I started the process by writing a short narrative of the database requirements and grouping all the nouns into related categories. A few could not be assigned. Figure 1 shows the resultant grid.
At this point, I should say that this is not a strictly linear process . That is, you can't always move smoothly from one step to the next. Sometimes you have to move back and forth between them as you discover more things about your system.
That's what I'm going to do next. Because I have an unassigned attribute, I'm going to look at the relationships between my existing entities and see if something doesn't present itself.
To look at the relationships, I'm going to ignore the attributes for a while. Attributes do not have relationships, only entities do. If you discover that an attribute does have a relationship with some other entity or attribute, that's an indication that it is really an entity and your grid must change.
First, I'll determine the relationships between existing entities. In What Is Normalization, Part IV , I describe the different types of relationships: One-to-One (1:1), One-to-Many (1:M), and Many-to-Many (M:M). Then I'll diagram them in pairs.
The diagramming technique I'll use is one of the simplest. Entities are represented by boxes . Relationships between entities are represented by lines. "Crow's feet" show a "many-side" relationship and a vertical bar shows a "one-side" relationship. Figure 2 shows how the relationship types are represented.
Figure 2: Relationship Types
One-to-One: Seldom used.
So how do I know what the relationships are for my Employee Database? For that I need to go back to the narrative. The second paragraph describes "business rules", that is, how the business actually works. I'll repeat the paragraph here.
An employee can have multiple jobs over time, (ie, Analyst, Sr. Analyst, QA Administrator). Employees can also earn certifications necessary for their job.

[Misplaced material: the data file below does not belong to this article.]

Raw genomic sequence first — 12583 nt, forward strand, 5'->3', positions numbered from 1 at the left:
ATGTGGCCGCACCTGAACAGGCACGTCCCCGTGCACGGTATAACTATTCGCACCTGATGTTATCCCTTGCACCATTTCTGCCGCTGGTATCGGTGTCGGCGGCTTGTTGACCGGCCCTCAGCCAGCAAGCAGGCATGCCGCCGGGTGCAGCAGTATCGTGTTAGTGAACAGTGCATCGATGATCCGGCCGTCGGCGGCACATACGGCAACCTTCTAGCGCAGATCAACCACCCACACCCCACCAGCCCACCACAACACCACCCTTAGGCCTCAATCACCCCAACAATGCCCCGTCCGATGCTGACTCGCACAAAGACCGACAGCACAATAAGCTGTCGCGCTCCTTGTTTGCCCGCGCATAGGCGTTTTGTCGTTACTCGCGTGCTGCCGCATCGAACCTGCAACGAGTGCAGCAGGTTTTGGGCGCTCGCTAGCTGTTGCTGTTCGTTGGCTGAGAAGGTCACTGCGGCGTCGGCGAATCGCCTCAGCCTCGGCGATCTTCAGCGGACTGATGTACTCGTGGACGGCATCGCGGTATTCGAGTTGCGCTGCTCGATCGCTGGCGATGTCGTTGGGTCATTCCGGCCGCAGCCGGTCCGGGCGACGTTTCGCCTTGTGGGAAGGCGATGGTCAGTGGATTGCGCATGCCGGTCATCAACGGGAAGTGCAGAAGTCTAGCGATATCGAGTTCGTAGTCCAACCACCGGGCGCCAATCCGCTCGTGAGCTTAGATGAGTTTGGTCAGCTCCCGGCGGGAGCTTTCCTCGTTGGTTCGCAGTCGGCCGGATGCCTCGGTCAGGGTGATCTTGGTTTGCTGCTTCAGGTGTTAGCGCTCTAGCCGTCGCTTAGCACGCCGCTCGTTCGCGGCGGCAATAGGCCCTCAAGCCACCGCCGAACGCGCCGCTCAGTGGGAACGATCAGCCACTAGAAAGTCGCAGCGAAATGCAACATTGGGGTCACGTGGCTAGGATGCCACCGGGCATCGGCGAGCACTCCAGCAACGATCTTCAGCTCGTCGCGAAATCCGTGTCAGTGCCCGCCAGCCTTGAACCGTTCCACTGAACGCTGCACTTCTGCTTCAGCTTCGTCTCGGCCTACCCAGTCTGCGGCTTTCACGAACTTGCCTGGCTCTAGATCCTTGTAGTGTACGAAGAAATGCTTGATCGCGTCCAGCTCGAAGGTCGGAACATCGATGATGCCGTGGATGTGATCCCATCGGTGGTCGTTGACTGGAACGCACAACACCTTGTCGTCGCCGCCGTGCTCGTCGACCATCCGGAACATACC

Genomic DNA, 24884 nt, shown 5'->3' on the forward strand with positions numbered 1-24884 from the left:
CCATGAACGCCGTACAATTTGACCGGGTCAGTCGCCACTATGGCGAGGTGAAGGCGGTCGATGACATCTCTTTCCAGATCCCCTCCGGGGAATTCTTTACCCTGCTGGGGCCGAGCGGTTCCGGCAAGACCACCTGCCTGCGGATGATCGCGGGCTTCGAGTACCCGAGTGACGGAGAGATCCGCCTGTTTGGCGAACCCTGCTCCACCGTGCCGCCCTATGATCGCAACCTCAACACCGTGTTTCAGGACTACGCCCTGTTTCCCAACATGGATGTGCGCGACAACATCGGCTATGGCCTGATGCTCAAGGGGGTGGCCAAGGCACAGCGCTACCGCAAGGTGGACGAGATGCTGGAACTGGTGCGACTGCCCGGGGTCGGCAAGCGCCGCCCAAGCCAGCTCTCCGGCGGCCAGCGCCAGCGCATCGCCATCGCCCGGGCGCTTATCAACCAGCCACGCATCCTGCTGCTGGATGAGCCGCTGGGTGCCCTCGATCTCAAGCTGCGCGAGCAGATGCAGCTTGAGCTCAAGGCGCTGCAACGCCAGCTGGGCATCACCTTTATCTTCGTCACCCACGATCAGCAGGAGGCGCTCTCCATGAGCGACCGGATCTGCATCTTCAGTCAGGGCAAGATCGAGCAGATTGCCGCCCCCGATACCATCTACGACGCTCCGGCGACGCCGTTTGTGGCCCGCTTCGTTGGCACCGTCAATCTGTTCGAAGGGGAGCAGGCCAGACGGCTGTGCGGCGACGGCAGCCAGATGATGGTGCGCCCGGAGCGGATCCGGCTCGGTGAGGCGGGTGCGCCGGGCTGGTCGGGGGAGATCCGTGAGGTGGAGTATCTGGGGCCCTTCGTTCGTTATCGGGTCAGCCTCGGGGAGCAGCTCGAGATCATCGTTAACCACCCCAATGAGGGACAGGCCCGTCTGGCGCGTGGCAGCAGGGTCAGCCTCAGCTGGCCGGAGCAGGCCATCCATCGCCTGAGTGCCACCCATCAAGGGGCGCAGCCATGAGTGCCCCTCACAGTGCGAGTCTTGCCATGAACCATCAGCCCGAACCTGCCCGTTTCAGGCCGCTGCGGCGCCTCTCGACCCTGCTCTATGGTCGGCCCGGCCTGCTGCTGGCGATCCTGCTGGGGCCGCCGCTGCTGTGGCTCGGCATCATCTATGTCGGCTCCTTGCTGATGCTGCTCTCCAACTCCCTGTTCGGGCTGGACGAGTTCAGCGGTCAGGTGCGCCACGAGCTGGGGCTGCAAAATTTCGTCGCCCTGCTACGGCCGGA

From this I can write out the relationships in full sentences, and I find it useful to write them in both directions. For instance, from the narrative, I can say:
Each Employee can have One or More Job History instance
Each Job History instance can be for One and Only One Employee.
This is a classic One-to-Many relationship and we will diagram it as follows:
Each Job can have One or More Job History instance
Each Job History instance can be for One and Only One Job.
Another One-to-Many relationship diagrammed as follows: Employee-Certifications
Each Employee can attain One or More Certifications
Each Certification can be earned by One or More Employees
This is a Many-to-Many relationship, and this will need additional work, but I'll leave it for now.
It might seem that there is no relationship between Job and Certifications, except for the word "necessary" in the narrative. In going back to the client, I discovered that certain certifications are necessary in order to be promoted to some jobs. Thus there IS a relationship as follows:
Each Job requires One or More Certification
Each Certification is for One and Only One Job
Another a One-To-Many relationship Each certification is only for a single job. It is important to verify this with the client. If a certification were required for many different jobs, the model would be different, but in this case it is for only one job. The certification requirements for Analyst I are different than for Analyst II.
These sentences are extremely useful when communicating with your client (or even if you're developing the database for yourself). If the client can say that each of the sentences is strictly true, then you'll know you've designed it correctly. If any of the sentences are wrong, you have to go back and re-evaluate your design.
Unfortunately, as I said in What Is Normalization, Part V , many-to-many relationships cannot be represented directly in a relational database. So I'm going to have to add some intersection (or "linking") tables.
I'll take care of that next in Entity-Relationship Diagramming: Part III